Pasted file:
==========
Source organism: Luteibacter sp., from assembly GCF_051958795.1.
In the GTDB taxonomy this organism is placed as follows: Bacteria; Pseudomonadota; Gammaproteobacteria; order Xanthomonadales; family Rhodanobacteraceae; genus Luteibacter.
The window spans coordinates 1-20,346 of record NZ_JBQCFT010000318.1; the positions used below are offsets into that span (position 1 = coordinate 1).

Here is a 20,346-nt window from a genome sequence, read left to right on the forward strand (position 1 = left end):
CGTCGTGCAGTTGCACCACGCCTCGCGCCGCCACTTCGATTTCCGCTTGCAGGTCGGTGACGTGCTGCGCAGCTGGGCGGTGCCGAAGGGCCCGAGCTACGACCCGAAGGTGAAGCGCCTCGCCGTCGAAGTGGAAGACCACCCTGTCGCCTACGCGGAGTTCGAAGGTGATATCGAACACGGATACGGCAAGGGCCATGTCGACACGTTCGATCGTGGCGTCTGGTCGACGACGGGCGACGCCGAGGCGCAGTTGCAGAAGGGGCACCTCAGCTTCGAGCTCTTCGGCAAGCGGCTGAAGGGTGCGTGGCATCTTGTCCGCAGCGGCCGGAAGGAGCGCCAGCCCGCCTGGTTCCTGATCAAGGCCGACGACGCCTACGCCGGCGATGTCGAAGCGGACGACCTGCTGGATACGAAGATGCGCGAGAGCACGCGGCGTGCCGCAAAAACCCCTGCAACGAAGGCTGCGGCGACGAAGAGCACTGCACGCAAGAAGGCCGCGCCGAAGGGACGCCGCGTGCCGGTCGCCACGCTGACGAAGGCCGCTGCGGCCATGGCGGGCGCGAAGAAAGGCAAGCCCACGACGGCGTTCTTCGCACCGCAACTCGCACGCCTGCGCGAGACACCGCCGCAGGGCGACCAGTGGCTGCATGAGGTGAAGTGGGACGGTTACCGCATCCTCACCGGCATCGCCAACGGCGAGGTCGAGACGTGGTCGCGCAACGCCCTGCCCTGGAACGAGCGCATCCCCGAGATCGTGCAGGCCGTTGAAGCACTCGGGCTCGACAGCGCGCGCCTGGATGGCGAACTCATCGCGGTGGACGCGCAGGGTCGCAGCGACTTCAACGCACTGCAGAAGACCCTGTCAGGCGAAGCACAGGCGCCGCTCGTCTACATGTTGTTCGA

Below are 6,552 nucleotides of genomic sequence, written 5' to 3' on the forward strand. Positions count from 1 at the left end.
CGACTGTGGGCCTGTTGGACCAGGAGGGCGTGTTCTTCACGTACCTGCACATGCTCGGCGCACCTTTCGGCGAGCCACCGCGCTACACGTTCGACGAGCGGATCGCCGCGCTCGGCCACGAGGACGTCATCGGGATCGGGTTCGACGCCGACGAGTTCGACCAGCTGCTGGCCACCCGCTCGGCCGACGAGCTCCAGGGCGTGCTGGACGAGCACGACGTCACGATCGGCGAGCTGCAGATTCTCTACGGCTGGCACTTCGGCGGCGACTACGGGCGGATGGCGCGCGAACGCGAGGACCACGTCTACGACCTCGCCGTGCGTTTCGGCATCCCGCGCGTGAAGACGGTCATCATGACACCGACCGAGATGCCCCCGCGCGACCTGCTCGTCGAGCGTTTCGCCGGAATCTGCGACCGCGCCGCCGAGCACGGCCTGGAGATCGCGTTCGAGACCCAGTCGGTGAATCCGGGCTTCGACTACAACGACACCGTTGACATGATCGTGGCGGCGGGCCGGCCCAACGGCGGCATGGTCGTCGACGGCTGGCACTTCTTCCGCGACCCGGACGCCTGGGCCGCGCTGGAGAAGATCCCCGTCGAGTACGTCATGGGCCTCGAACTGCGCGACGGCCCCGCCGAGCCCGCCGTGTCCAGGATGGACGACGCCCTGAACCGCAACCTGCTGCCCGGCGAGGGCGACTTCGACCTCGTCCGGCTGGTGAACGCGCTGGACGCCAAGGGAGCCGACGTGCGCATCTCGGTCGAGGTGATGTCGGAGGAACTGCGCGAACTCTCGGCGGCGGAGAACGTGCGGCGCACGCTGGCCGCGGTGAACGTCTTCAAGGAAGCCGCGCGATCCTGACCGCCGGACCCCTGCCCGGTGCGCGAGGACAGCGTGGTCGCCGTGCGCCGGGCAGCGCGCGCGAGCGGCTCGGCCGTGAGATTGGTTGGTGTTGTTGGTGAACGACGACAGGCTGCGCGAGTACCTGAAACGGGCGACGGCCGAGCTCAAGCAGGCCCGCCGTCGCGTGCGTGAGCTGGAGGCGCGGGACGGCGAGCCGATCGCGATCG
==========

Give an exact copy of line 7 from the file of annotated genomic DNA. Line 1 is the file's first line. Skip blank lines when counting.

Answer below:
CGACTGTGGGCCTGTTGGACCAGGAGGGCGTGTTCTTCACGTACCTGCACATGCTCGGCGCACCTTTCGGCGAGCCACCGCGCTACACGTTCGACGAGCGGATCGCCGCGCTCGGCCACGAGGACGTCATCGGGATCGGGTTCGACGCCGACGAGTTCGACCAGCTGCTGGCCACCCGCTCGGCCGACGAGCTCCAGGGCGTGCTGGACGAGCACGACGTCACGATCGGCGAGCTGCAGATTCTCTACGGCTGGCACTTCGGCGGCGACTACGGGCGGATGGCGCGCGAACGCGAGGACCACGTCTACGACCTCGCCGTGCGTTTCGGCATCCCGCGCGTGAAGACGGTCATCATGACACCGACCGAGATGCCCCCGCGCGACCTGCTCGTCGAGCGTTTCGCCGGAATCTGCGACCGCGCCGCCGAGCACGGCCTGGAGATCGCGTTCGAGACCCAGTCGGTGAATCCGGGCTTCGACTACAACGACACCGTTGACATGATCGTGGCGGCGGGCCGGCCCAACGGCGGCATGGTCGTCGACGGCTGGCACTTCTTCCGCGACCCGGACGCCTGGGCCGCGCTGGAGAAGATCCCCGTCGAGTACGTCATGGGCCTCGAACTGCGCGACGGCCCCGCCGAGCCCGCCGTGTCCAGGATGGACGACGCCCTGAACCGCAACCTGCTGCCCGGCGAGGGCGACTTCGACCTCGTCCGGCTGGTGAACGCGCTGGACGCCAAGGGAGCCGACGTGCGCATCTCGGTCGAGGTGATGTCGGAGGAACTGCGCGAACTCTCGGCGGCGGAGAACGTGCGGCGCACGCTGGCCGCGGTGAACGTCTTCAAGGAAGCCGCGCGATCCTGACCGCCGGACCCCTGCCCGGTGCGCGAGGACAGCGTGGTCGCCGTGCGCCGGGCAGCGCGCGCGAGCGGCTCGGCCGTGAGATTGGTTGGTGTTGTTGGTGAACGACGACAGGCTGCGCGAGTACCTGAAACGGGCGACGGCCGAGCTCAAGCAGGCCCGCCGTCGCGTGCGTGAGCTGGAGGCGCGGGACGGCGAGCCGATCGCGATCG